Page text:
Nov
06

“Historical photo: Morihei Ueshiba, Aspiring Calligrapher!,” by Stanley Pranin

“During the last 15 years of his life, Morihei brushed hundreds of
calligraphies, many for his students to display in their aikido schools.”

Relatively late in his life, Morihei Ueshiba enthusiastically took up the art of calligraphy. The impetus for this was his long association with Seiseki Abe of Osaka, one of his devoted students. In addition to his passion for aikido, Abe Sensei also happened to be a renowned calligrapher. Beginning in the mid-1950s, Abe Sensei would give private lessons to Morihei when the Aikido Founder stay at his home in Osaka to teach aikido.

During the last 15 years of his life, Morihei brushed hundreds of calligraphies, many for his students to display in their aikido schools. Abe Sensei wrote this about Morihei’s calligraphy:

Ueshiba Sensei’s spirit resides in his calligraphy not in the forms or shapes of the characters, but in their resonance and light. Similarly, that spirit resides in aikido not in the techniques you can see with your eyes, but in those you cannot.

This photo shows O-Sensei preparing to brush some Japanese characters into a book as Fukiko Sunadomari assists with his brush. Fukiko Sensei was the elder sister of the late Kanshu Sunadomari, a famous aikido teacher of Kumamoto, Kyushu. Her elder half-brother was Kanemoto Sunadomari, the man who wrote the first biography of Morihei, published in 1969.

Fukiko Sensei was a long-time confidante of the Founder and lived for many years in O-Sensei’s Wakamatsu Dojo in Shinjuku with his family and the live-in uchideshi. She also served as the “Fujin Bucho” (director of the women’s section) at the Aikikai for many years.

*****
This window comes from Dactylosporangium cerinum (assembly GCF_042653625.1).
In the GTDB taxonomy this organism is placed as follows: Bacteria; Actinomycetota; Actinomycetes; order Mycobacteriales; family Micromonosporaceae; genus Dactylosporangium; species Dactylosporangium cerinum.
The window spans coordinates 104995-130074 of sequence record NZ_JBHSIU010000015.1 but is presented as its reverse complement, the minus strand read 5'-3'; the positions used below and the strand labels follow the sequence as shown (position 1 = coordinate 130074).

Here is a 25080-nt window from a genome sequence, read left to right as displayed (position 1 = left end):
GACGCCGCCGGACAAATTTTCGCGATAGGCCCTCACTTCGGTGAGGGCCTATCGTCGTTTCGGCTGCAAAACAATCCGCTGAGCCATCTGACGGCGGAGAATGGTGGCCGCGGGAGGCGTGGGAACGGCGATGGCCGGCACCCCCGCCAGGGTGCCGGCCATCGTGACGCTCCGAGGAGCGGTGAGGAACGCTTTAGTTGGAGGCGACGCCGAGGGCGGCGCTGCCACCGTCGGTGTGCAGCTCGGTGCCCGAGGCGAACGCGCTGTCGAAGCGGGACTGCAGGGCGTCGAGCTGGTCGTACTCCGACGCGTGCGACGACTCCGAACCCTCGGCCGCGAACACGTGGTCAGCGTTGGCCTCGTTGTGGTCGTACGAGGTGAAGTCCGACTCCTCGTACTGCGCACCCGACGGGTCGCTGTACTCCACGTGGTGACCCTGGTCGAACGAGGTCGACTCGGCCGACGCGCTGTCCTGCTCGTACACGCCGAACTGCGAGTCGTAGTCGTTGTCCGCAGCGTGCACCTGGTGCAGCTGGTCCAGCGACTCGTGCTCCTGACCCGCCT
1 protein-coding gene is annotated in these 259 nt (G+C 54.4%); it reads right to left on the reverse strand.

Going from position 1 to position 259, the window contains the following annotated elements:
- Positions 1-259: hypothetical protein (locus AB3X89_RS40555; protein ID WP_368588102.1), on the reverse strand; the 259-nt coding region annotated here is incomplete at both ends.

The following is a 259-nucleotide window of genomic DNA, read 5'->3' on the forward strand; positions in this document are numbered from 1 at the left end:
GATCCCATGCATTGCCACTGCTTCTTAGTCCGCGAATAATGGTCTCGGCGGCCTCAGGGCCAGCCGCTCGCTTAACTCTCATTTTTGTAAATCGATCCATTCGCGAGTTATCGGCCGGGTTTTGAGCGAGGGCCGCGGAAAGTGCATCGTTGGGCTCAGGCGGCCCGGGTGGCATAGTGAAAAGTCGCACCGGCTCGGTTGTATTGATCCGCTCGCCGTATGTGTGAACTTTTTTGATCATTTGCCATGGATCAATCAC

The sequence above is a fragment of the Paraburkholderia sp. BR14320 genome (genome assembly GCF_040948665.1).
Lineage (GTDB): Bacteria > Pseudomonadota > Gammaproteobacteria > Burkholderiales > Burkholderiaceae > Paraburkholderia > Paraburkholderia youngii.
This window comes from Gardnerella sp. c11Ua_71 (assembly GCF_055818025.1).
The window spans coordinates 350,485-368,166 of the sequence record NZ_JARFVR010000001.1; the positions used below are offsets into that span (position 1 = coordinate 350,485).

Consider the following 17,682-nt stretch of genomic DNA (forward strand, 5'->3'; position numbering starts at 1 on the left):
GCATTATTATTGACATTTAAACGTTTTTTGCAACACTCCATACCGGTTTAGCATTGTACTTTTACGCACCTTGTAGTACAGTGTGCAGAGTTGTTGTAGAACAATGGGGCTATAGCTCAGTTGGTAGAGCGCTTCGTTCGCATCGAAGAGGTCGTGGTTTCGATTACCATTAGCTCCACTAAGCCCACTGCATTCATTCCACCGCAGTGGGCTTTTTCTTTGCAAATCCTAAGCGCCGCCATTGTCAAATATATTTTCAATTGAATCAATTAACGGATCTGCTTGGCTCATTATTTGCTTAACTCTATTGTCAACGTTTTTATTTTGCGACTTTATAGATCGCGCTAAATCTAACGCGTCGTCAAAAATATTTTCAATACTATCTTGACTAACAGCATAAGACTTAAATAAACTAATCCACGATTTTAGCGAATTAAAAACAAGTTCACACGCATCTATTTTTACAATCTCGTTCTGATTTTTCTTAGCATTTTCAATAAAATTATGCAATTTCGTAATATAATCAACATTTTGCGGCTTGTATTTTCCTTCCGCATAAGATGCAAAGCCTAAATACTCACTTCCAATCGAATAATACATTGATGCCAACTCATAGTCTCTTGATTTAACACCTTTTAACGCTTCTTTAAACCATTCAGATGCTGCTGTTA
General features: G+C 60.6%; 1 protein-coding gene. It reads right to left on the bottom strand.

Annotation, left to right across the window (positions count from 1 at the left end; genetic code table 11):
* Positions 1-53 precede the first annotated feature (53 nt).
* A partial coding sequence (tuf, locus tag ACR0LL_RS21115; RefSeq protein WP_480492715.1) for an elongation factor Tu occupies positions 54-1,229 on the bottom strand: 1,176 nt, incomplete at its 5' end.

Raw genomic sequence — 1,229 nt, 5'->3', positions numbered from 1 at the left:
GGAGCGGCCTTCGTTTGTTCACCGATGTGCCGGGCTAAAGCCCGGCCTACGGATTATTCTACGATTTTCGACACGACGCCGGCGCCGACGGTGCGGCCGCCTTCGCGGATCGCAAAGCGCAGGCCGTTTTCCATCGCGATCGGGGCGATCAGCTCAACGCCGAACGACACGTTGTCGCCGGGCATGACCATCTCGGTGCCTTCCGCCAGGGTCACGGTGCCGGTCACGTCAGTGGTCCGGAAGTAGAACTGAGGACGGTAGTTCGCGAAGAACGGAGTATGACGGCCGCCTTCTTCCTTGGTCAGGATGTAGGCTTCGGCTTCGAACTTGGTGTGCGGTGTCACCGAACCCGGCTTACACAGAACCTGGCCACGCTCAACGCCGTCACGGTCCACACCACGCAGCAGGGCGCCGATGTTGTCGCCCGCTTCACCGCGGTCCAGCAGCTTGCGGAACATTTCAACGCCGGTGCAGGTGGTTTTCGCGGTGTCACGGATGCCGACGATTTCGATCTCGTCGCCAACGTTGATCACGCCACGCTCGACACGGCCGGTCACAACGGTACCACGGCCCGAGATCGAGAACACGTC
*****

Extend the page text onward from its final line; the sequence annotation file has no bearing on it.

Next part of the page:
Fukiko Sensei was often called upon to travel with O-Sensei on his frequent trips to the Kansai area where he frequently taught aikido while visiting long-time students and friends. Many unpublished photos from her personal collection survive, including our photo today.

Of particular interest was a series of trips in the mid-1960s where she accompanied Morihei to gather materials for her brother Kanemoto’s biography of the Founder. She also interviewed a number of old-timers, including Omoto church members who knew Morihei earlier in his career. These interviews with Morihei and the others were recorded on audio tapes that are preserved in Aikido Journal’s archives. A portion of her interview with O-Sensei can be heard on our Divine Techniques DVD.

Fukiko Sunadomari with Founder Morihei Ueshiba

Fukiko Sunadomari with Founder
Morihei Ueshiba in front of old Aikikai

I knew Fukiko Sunadomari very well. Our association began in 1984 and continued through the end of 1996. She loved to come visit the Aiki News office in Tokyo, and we spent hours talking about aikido, Morihei, and the Omoto religion. I have many hours of recordings of our talks, one of which is being transcribed now.

Fukiko Sensei knew a great deal about the Founder’s public and private life due to her living in the Hombu Dojo and role as an assistant to Morihei. Fukiko Sensei was also a devout Omoto believer and would frequently stress the importance of Morihei’s involvement with the church and Onisaburo Deguchi as an important factor in O-Sensei’s spiritual growth.

She was an outspoken person and distanced herself from the Ueshiba family following Morihei’s death. As such, her comments and recollections are not always suitable for publication, and we have long refrained from releasing transcripts of these recordings, even in edited form. Given time and resources, we hope to remedy this situation because Fukiko Sensei’s testimony is very important to a deep understanding of Morihei’s history, character, and art.